Perhaps most revealing is what Pizarro calls the “Kill Whitey” study. This was a footbridge problem — two variations on a footbridge problem in one, actually — that the team presented to 238 California undergrads. The undergrads were of mixed race, ethnicity and political leanings. Before they faced the problem, 87 percent of them said they did not consider race or nationality a relevant factor in moral decisions. Here the paper‘s (.pdf) description of the problem they faced:Motivated Moral Reasoning (pdf):[. . .] Half of the participants received a version of the scenario where the agent could choose to sacrifice an individual named “Tyrone Payton” to save 100 members of the New York Philharmonic, and the other half received a version where the agent could choose to sacrifice “Chip Ellsworth III” to save 100 members of the Harlem Jazz Orchestra. In both scenarios the individual decides to throw the person onto the trolley tracks.
[. . .] Turned out the racial identities did indeed color peoples’ judgments — but it colored them differently depending on their political bent. Pizarro, who describes himself as a person who “would probably be graded a liberal on tests,” roughly expected that liberals would be more consistent. Yet liberals proved just as prejudiced here as conservatives were, but in reverse: While self-described conservatives more readily accepted the sacrifice of Tyrone than they did killing Chip, the liberals were easier about seeing Chip sacrificed than Tyrone. [. . .]
They offered some other scenarios too, about collateral damage in military situations, for instance, and found similar differences: Conservatives accepted collateral damage more easily if the dead were Iraqis than if they were Americans, while liberals accepted civilian deaths more readily if the dead were Americans rather than Iraqis.
What did this say about people’s morals? Not that they don’t have any. It suggests that they had more than one set of morals, one more consequentialist than another, and choose to fit the situation. [. . .]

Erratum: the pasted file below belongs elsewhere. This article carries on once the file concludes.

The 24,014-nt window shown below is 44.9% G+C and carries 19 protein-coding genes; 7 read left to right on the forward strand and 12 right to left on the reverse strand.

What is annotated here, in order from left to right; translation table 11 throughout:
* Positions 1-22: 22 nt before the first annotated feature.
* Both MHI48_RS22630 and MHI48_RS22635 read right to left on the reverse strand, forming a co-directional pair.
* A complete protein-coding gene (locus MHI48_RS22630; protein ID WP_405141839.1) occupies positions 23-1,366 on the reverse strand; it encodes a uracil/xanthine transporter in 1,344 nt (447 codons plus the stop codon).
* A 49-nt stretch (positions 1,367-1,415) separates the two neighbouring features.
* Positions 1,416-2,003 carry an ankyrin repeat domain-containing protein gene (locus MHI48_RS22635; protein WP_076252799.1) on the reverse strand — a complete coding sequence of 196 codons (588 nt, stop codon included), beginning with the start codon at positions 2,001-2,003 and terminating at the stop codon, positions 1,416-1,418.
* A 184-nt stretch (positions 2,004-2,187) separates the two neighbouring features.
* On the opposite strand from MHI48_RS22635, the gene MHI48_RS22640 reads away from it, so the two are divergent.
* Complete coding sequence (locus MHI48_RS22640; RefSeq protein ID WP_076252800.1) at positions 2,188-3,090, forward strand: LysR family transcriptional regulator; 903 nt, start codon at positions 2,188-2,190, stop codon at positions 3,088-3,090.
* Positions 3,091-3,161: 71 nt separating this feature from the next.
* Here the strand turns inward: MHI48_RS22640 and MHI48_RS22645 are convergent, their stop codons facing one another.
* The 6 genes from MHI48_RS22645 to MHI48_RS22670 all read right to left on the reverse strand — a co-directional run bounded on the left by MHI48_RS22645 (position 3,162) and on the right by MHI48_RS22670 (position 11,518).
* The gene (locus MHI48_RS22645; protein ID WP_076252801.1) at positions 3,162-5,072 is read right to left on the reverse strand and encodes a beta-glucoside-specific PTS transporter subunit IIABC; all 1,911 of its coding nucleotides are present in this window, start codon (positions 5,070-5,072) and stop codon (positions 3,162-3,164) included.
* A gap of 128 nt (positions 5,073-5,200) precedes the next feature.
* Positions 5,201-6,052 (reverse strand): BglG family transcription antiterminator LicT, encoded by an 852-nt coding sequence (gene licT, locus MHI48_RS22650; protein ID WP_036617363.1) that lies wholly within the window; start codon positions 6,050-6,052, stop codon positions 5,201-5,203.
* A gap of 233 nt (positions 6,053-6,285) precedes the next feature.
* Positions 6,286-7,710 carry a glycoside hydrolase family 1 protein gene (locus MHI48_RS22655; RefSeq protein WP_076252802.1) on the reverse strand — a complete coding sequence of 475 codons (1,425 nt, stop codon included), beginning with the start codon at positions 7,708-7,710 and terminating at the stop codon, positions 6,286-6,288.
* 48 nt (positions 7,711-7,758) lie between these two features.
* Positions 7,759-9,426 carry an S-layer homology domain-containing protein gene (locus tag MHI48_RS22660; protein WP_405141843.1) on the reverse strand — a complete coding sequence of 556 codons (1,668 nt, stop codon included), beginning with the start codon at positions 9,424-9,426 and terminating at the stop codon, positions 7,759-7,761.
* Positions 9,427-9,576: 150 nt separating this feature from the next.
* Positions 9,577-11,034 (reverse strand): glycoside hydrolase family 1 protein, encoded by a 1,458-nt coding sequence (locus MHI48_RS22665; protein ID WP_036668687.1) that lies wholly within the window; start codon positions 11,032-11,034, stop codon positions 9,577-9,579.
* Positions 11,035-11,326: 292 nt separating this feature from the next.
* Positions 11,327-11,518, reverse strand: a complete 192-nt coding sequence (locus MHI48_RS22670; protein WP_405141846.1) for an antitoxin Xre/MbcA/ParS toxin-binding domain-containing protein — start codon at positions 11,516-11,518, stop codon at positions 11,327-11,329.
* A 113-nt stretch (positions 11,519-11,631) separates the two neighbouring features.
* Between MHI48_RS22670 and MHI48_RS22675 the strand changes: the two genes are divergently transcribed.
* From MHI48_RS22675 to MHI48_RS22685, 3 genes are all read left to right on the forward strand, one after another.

Or as Pizarro told me on the phone, “The idea is not that people are or are not utilitarian; it’s that they will cite being utilitarian when it behooves them. People are aren’t using these principles and then applying them. They arrive at a judgment and seek a principle.”
Taken together then, the results of our Chip and Tyrone studies show good evidence of motivated recruitment of moral principles, at least among political liberals. But why were the effects limited to our liberal participants (in two different studies using two different moral dilemmas and two different study samples)? Our speculation is that egalitarian considerations, especially those relevant to race, play a greater role in influencing liberals’ judgments compared to conservatives. A recent meta-analysis by Jost et al. (2003) indicates that one of the fundamental differences between liberals and conservatives lies in conservative’s greater tolerance for social inequality. Research on the moral foundations underlying liberal and conservative ideologies also suggests that fairness concerns are particularly acute for political liberals (Haidt and Graham, 2007), and race is likely the key symbol evoking these concerns in contemporary America. As such, we believe that this particular situation simply held more motivational power for liberals than conservatives. Our Chip–Tyrone manipulation faced liberals with choices sure to alert their sensitivity to inequality, and they likely felt more negative affect when asked to sacrifice a Black life than a White life (especially a White person with a vaguely aristocratic-sounding name). Conservatives, on the other hand, not overtly prejudiced but simply lacking liberals’ highly accessible intuitions regarding inequality, tended to respond in a more evenhanded fashion (both affectively and cognitively). This pattern is consistent with a number of recent studies (e.g., Norton et al., 2004) showing that college student samples (which are often skewed liberal) tend to show what might be called a ‘‘political correctness’’ bias in racial issues.